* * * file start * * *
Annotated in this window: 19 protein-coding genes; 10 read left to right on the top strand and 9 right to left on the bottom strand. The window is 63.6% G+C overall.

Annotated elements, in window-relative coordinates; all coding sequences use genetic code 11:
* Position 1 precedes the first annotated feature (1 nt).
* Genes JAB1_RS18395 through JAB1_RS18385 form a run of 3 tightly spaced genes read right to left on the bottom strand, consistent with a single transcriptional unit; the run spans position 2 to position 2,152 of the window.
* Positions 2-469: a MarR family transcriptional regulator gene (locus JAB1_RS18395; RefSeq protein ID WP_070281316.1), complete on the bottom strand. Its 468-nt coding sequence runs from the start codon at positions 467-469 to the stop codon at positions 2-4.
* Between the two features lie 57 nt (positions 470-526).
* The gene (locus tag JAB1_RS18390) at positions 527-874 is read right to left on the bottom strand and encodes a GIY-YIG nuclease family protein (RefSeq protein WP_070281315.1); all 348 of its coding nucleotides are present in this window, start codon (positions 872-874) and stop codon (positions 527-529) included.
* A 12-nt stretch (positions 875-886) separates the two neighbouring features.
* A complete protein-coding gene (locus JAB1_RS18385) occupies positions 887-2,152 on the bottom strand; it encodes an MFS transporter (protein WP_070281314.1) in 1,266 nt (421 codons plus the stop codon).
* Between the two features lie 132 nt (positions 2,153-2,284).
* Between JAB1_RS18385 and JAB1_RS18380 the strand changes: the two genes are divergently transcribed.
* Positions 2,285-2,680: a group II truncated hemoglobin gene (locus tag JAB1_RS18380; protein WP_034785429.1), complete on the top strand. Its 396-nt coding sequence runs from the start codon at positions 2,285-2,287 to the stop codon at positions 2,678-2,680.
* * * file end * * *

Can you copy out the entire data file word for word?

Annotated in this window: 19 protein-coding genes; 10 read left to right on the top strand and 9 right to left on the bottom strand. The window is 63.6% G+C overall.

Annotated elements, in window-relative coordinates; all coding sequences use genetic code 11:
* Position 1 precedes the first annotated feature (1 nt).
* Genes JAB1_RS18395 through JAB1_RS18385 form a run of 3 tightly spaced genes read right to left on the bottom strand, consistent with a single transcriptional unit; the run spans position 2 to position 2,152 of the window.
* Positions 2-469: a MarR family transcriptional regulator gene (locus JAB1_RS18395; RefSeq protein ID WP_070281316.1), complete on the bottom strand. Its 468-nt coding sequence runs from the start codon at positions 467-469 to the stop codon at positions 2-4.
* Between the two features lie 57 nt (positions 470-526).
* The gene (locus tag JAB1_RS18390) at positions 527-874 is read right to left on the bottom strand and encodes a GIY-YIG nuclease family protein (RefSeq protein WP_070281315.1); all 348 of its coding nucleotides are present in this window, start codon (positions 872-874) and stop codon (positions 527-529) included.
* A 12-nt stretch (positions 875-886) separates the two neighbouring features.
* A complete protein-coding gene (locus JAB1_RS18385) occupies positions 887-2,152 on the bottom strand; it encodes an MFS transporter (protein WP_070281314.1) in 1,266 nt (421 codons plus the stop codon).
* Between the two features lie 132 nt (positions 2,153-2,284).
* Between JAB1_RS18385 and JAB1_RS18380 the strand changes: the two genes are divergently transcribed.
* Positions 2,285-2,680: a group II truncated hemoglobin gene (locus tag JAB1_RS18380; protein WP_034785429.1), complete on the top strand. Its 396-nt coding sequence runs from the start codon at positions 2,285-2,287 to the stop codon at positions 2,678-2,680.